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Polish or Hungarian Sabre, 17th C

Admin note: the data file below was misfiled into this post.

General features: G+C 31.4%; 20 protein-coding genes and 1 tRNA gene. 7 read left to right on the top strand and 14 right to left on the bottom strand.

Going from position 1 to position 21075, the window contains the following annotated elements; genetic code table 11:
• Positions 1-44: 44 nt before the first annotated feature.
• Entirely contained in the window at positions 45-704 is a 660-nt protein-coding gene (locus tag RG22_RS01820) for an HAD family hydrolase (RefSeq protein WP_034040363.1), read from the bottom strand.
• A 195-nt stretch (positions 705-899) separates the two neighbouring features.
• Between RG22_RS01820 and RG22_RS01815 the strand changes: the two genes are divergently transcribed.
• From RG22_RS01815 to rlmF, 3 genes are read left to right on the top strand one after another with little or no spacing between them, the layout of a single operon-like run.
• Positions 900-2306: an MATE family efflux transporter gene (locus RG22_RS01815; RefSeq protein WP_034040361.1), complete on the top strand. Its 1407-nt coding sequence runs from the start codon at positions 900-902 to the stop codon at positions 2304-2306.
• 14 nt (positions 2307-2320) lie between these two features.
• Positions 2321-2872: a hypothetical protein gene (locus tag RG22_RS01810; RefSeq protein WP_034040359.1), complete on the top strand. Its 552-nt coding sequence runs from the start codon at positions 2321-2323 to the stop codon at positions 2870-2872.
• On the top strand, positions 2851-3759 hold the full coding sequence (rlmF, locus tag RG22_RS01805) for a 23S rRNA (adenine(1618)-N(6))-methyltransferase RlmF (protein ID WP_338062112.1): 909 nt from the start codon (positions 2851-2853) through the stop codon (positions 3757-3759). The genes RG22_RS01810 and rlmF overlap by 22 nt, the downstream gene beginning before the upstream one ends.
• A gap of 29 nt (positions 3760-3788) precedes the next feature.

Hilt of typical form with tapering hexagonal quillons and long double langets; riveted deeply grooved leather-wrapped grip; later brass chain guard attached to the forward quillon and forward-leaning capstan pommel. Deeply curved 33 ½" single-edged blade with incised geometric design along 3/4 of its length and a cross inside a sunburst on the ricasso on both sides. Similar swords are preserved in the Landeszeughaus Graz, Austria. This type sabre was a favorite of the Polish Winged Hussars and used extensively at the Siege of Vienna in 1683, where there was purportedly the largest cavalry charge in history. This battle was a huge victory for the Holy Roman Empire and marked the turning point in the Ottoman-Hapsburg Wars. During the ensuing years the Hapsburg forces were able to regain control of most of Hungary and Transylvania. Blade with areas of light to moderate pitting from storage in a leather scabbard. Overall length 38".